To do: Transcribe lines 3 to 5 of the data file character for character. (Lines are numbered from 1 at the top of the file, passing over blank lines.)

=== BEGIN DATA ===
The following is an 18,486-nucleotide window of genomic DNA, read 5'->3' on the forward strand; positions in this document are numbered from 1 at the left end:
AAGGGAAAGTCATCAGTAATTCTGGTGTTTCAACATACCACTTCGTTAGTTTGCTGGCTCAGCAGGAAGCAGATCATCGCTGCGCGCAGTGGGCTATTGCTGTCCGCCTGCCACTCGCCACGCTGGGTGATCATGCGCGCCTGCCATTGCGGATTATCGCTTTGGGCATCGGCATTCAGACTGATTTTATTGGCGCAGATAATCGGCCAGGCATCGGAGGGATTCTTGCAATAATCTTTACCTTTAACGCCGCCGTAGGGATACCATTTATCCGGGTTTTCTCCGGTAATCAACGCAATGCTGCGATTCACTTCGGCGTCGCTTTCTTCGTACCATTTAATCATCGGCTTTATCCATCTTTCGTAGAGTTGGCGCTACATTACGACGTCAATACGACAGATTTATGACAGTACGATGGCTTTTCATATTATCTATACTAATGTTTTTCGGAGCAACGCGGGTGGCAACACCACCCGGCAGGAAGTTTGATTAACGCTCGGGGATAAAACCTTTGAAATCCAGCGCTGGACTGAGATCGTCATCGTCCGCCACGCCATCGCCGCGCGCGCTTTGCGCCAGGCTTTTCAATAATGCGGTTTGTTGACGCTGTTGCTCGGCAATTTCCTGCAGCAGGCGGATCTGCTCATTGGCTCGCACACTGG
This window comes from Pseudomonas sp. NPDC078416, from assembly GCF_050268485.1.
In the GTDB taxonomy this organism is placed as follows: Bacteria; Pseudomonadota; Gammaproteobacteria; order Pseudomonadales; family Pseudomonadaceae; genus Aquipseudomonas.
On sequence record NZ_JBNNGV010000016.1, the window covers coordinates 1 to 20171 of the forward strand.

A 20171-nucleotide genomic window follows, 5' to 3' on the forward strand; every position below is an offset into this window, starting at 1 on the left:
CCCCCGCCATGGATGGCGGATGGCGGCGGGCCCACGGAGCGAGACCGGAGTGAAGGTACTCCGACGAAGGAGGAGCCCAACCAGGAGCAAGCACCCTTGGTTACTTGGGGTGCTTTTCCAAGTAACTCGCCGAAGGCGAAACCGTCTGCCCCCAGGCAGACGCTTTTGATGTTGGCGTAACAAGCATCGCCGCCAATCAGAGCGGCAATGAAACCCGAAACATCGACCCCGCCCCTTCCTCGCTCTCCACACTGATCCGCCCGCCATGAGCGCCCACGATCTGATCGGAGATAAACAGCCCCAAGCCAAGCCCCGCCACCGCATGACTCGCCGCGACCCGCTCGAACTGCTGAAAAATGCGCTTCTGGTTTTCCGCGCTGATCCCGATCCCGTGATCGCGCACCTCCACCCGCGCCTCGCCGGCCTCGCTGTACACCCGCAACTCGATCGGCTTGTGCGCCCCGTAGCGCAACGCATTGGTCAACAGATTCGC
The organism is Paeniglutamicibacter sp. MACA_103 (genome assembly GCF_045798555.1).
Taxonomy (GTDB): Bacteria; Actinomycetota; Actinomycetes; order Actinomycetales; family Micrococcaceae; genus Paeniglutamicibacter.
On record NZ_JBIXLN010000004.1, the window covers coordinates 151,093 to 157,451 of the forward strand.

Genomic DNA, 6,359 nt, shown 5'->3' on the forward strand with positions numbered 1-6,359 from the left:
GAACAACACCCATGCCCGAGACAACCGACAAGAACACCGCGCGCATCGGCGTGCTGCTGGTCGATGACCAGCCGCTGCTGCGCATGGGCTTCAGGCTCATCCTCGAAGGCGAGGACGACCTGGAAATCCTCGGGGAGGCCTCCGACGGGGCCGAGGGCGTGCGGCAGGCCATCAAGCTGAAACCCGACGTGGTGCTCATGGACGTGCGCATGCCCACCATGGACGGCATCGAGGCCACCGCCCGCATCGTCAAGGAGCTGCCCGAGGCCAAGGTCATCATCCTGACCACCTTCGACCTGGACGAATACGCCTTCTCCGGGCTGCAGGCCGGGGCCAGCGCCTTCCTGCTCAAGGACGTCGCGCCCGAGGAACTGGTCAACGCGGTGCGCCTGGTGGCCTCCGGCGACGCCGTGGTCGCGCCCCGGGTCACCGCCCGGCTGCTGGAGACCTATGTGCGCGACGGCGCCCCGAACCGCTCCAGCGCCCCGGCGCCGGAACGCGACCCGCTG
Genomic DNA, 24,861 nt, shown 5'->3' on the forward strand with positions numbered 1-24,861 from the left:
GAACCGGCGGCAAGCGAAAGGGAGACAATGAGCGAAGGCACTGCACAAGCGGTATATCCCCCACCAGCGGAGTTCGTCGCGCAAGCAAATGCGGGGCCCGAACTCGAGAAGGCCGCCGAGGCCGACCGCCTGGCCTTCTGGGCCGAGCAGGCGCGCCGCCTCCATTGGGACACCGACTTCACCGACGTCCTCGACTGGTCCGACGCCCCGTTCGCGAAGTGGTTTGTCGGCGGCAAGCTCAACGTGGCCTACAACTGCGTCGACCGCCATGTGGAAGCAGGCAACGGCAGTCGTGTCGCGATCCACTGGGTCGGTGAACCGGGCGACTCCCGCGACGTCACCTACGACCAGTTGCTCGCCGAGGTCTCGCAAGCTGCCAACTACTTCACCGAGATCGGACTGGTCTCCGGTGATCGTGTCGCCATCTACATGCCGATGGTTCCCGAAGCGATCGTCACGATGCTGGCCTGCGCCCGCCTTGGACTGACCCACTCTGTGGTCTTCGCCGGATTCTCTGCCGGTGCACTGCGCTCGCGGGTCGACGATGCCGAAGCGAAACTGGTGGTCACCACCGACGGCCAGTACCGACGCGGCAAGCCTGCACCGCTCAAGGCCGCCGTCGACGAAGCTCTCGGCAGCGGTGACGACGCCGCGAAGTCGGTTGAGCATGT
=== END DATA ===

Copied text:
This window comes from Pseudomonas sp. NPDC078416, from assembly GCF_050268485.1.
In the GTDB taxonomy this organism is placed as follows: Bacteria; Pseudomonadota; Gammaproteobacteria; order Pseudomonadales; family Pseudomonadaceae; genus Aquipseudomonas.
On sequence record NZ_JBNNGV010000016.1, the window covers coordinates 1 to 20171 of the forward strand.